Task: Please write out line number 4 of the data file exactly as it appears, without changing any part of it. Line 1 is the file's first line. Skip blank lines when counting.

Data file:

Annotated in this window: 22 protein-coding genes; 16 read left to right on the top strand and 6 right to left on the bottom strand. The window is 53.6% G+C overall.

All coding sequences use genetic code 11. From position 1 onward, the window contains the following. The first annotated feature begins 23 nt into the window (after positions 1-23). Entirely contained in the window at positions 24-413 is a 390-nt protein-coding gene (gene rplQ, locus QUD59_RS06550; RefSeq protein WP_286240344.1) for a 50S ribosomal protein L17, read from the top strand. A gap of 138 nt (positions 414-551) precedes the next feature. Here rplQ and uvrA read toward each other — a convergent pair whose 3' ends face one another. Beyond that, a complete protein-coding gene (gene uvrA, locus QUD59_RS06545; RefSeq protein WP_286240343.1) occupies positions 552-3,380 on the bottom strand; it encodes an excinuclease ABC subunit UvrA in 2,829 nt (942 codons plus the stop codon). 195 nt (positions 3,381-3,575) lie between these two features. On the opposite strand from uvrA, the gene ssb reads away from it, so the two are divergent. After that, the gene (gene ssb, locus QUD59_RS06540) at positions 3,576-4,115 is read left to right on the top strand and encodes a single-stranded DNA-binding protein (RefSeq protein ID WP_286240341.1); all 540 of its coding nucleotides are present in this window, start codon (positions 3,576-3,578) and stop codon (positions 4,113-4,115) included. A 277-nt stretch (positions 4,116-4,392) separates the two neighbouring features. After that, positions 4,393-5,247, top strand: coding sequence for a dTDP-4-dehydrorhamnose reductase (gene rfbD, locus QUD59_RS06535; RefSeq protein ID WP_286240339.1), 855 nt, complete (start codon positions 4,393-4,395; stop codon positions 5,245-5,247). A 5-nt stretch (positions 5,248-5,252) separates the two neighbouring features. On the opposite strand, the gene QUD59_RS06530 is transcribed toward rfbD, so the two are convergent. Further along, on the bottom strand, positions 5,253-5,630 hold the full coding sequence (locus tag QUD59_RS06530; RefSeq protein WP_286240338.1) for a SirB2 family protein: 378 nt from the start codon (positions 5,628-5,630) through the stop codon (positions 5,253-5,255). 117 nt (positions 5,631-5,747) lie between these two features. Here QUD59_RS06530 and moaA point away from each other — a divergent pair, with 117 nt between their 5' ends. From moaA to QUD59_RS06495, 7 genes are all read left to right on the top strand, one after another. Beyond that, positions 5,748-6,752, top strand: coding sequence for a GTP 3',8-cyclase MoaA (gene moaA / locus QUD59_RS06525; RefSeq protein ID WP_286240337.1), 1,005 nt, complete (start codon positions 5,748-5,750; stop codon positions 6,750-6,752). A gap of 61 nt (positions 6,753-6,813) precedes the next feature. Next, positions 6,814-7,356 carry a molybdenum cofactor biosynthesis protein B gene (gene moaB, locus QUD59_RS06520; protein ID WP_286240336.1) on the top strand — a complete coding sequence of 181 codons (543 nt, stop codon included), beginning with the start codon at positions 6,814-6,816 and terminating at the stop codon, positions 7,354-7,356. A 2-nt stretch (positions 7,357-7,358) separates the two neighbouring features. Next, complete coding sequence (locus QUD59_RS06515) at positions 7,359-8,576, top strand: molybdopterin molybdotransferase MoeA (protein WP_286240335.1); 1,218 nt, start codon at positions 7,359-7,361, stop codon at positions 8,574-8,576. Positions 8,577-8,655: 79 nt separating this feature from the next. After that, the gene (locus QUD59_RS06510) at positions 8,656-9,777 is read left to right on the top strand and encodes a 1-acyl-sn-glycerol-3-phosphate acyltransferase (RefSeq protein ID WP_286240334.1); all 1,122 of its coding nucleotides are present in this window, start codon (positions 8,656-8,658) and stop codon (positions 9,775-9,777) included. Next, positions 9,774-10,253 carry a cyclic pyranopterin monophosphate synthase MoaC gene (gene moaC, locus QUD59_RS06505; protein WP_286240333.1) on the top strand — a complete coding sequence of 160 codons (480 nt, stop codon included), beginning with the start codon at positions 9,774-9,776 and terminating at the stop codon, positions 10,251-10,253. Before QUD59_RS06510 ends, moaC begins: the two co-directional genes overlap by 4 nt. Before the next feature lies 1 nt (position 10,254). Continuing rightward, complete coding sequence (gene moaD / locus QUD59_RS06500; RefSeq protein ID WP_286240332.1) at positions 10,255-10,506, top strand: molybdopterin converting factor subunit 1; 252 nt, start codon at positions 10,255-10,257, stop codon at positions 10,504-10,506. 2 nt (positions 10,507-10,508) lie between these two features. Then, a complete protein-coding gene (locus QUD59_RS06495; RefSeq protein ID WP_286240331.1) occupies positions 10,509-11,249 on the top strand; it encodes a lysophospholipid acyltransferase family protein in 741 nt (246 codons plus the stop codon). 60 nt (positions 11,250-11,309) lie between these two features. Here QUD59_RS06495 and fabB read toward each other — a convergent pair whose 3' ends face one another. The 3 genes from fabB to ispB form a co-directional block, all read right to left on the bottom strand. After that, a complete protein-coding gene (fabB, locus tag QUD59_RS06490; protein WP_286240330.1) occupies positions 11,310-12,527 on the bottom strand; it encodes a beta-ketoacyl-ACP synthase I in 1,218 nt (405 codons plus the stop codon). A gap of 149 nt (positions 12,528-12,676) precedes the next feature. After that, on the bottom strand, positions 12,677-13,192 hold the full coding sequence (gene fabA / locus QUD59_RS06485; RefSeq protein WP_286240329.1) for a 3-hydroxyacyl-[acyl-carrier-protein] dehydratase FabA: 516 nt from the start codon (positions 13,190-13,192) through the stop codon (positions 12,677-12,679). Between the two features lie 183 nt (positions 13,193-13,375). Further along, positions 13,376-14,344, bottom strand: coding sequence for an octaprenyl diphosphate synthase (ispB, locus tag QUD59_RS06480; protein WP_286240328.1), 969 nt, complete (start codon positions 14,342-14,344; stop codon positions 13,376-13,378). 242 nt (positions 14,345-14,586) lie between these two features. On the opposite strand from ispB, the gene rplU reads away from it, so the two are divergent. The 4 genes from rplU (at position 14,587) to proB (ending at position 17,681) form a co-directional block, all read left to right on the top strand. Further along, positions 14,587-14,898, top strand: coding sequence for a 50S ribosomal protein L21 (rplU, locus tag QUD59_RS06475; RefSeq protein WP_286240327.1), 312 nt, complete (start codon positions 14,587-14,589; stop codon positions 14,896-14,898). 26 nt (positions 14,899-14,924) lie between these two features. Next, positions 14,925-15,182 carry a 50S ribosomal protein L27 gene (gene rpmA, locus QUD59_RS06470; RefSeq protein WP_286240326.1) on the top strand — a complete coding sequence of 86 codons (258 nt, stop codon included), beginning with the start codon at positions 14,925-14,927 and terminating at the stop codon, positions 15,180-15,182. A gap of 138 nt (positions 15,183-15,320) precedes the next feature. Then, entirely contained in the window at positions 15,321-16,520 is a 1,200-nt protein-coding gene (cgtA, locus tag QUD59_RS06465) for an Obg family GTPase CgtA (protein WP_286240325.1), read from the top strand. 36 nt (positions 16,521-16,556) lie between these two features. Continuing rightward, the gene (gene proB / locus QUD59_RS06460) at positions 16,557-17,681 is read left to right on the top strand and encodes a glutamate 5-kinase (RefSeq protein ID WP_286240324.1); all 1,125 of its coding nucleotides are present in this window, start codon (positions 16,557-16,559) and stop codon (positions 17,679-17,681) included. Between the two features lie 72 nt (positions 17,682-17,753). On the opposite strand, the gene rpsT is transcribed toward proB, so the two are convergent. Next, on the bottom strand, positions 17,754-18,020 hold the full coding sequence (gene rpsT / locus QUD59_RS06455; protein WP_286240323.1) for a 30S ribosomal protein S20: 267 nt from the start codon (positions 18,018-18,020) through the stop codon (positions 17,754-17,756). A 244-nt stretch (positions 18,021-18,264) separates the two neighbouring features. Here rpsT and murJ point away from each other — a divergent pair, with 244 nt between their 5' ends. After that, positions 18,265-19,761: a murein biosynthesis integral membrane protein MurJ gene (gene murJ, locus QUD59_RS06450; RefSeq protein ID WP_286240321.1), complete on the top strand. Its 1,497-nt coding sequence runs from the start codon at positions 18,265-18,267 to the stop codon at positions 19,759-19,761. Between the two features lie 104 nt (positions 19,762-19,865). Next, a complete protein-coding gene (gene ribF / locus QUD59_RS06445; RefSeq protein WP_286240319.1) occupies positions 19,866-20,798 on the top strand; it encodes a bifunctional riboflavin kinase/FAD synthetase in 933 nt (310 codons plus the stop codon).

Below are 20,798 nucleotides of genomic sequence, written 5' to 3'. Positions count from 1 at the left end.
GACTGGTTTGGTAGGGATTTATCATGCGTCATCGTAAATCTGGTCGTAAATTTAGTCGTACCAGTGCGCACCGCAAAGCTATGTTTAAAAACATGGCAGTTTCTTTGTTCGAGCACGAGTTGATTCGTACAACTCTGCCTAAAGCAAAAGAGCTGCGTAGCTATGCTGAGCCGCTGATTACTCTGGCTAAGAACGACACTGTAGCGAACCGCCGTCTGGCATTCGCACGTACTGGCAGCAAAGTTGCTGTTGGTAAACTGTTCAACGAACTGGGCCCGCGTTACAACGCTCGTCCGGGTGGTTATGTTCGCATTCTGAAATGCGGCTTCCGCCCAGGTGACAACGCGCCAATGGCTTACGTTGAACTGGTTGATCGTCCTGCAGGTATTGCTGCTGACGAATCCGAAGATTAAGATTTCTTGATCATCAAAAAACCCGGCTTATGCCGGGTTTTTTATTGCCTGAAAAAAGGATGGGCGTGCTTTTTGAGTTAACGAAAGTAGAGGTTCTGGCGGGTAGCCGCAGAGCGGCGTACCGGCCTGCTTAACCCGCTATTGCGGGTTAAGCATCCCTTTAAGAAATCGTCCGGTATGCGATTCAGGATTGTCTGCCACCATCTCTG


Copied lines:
GACTGGTTTGGTAGGGATTTATCATGCGTCATCGTAAATCTGGTCGTAAATTTAGTCGTACCAGTGCGCACCGCAAAGCTATGTTTAAAAACATGGCAGTTTCTTTGTTCGAGCACGAGTTGATTCGTACAACTCTGCCTAAAGCAAAAGAGCTGCGTAGCTATGCTGAGCCGCTGATTACTCTGGCTAAGAACGACACTGTAGCGAACCGCCGTCTGGCATTCGCACGTACTGGCAGCAAAGTTGCTGTTGGTAAACTGTTCAACGAACTGGGCCCGCGTTACAACGCTCGTCCGGGTGGTTATGTTCGCATTCTGAAATGCGGCTTCCGCCCAGGTGACAACGCGCCAATGGCTTACGTTGAACTGGTTGATCGTCCTGCAGGTATTGCTGCTGACGAATCCGAAGATTAAGATTTCTTGATCATCAAAAAACCCGGCTTATGCCGGGTTTTTTATTGCCTGAAAAAAGGATGGGCGTGCTTTTTGAGTTAACGAAAGTAGAGGTTCTGGCGGGTAGCCGCAGAGCGGCGTACCGGCCTGCTTAACCCGCTATTGCGGGTTAAGCATCCCTTTAAGAAATCGTCCGGTATGCGATTCAGGATTGTCTGCCACCATCTCTG